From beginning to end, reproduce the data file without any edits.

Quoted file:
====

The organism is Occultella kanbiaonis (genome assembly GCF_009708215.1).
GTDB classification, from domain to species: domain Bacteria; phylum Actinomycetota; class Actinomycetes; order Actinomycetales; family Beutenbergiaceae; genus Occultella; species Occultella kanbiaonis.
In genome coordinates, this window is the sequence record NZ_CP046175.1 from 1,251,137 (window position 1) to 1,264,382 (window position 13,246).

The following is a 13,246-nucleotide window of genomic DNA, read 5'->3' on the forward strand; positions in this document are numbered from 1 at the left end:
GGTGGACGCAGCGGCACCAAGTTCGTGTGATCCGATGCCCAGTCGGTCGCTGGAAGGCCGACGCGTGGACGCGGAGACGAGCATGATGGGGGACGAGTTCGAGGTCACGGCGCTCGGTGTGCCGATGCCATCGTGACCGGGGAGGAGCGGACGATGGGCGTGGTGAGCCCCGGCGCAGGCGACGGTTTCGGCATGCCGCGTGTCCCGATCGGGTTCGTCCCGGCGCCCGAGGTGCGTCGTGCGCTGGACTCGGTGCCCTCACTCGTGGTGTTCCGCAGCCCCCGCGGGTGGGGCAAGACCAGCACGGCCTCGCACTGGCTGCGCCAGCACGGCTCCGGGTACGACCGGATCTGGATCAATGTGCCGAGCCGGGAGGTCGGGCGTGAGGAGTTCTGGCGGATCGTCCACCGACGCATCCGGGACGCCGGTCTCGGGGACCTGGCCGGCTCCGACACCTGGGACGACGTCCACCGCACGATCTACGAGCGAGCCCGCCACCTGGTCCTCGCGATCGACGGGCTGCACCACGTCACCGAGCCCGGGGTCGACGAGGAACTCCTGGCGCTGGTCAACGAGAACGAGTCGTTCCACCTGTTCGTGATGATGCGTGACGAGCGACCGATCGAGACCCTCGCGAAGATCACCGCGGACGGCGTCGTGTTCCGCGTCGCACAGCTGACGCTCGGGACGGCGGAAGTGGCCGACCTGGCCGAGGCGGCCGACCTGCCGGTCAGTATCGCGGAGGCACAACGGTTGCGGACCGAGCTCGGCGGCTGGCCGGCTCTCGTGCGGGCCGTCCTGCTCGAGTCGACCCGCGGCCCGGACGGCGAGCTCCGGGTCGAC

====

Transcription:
The organism is Occultella kanbiaonis (genome assembly GCF_009708215.1).
GTDB classification, from domain to species: domain Bacteria; phylum Actinomycetota; class Actinomycetes; order Actinomycetales; family Beutenbergiaceae; genus Occultella; species Occultella kanbiaonis.
In genome coordinates, this window is the sequence record NZ_CP046175.1 from 1,251,137 (window position 1) to 1,264,382 (window position 13,246).

The following is a 13,246-nucleotide window of genomic DNA, read 5'->3' on the forward strand; positions in this document are numbered from 1 at the left end:
GGTGGACGCAGCGGCACCAAGTTCGTGTGATCCGATGCCCAGTCGGTCGCTGGAAGGCCGACGCGTGGACGCGGAGACGAGCATGATGGGGGACGAGTTCGAGGTCACGGCGCTCGGTGTGCCGATGCCATCGTGACCGGGGAGGAGCGGACGATGGGCGTGGTGAGCCCCGGCGCAGGCGACGGTTTCGGCATGCCGCGTGTCCCGATCGGGTTCGTCCCGGCGCCCGAGGTGCGTCGTGCGCTGGACTCGGTGCCCTCACTCGTGGTGTTCCGCAGCCCCCGCGGGTGGGGCAAGACCAGCACGGCCTCGCACTGGCTGCGCCAGCACGGCTCCGGGTACGACCGGATCTGGATCAATGTGCCGAGCCGGGAGGTCGGGCGTGAGGAGTTCTGGCGGATCGTCCACCGACGCATCCGGGACGCCGGTCTCGGGGACCTGGCCGGCTCCGACACCTGGGACGACGTCCACCGCACGATCTACGAGCGAGCCCGCCACCTGGTCCTCGCGATCGACGGGCTGCACCACGTCACCGAGCCCGGGGTCGACGAGGAACTCCTGGCGCTGGTCAACGAGAACGAGTCGTTCCACCTGTTCGTGATGATGCGTGACGAGCGACCGATCGAGACCCTCGCGAAGATCACCGCGGACGGCGTCGTGTTCCGCGTCGCACAGCTGACGCTCGGGACGGCGGAAGTGGCCGACCTGGCCGAGGCGGCCGACCTGCCGGTCAGTATCGCGGAGGCACAACGGTTGCGGACCGAGCTCGGCGGCTGGCCGGCTCTCGTGCGGGCCGTCCTGCTCGAGTCGACCCGCGGCCCGGACGGCGAGCTCCGGGTCGAC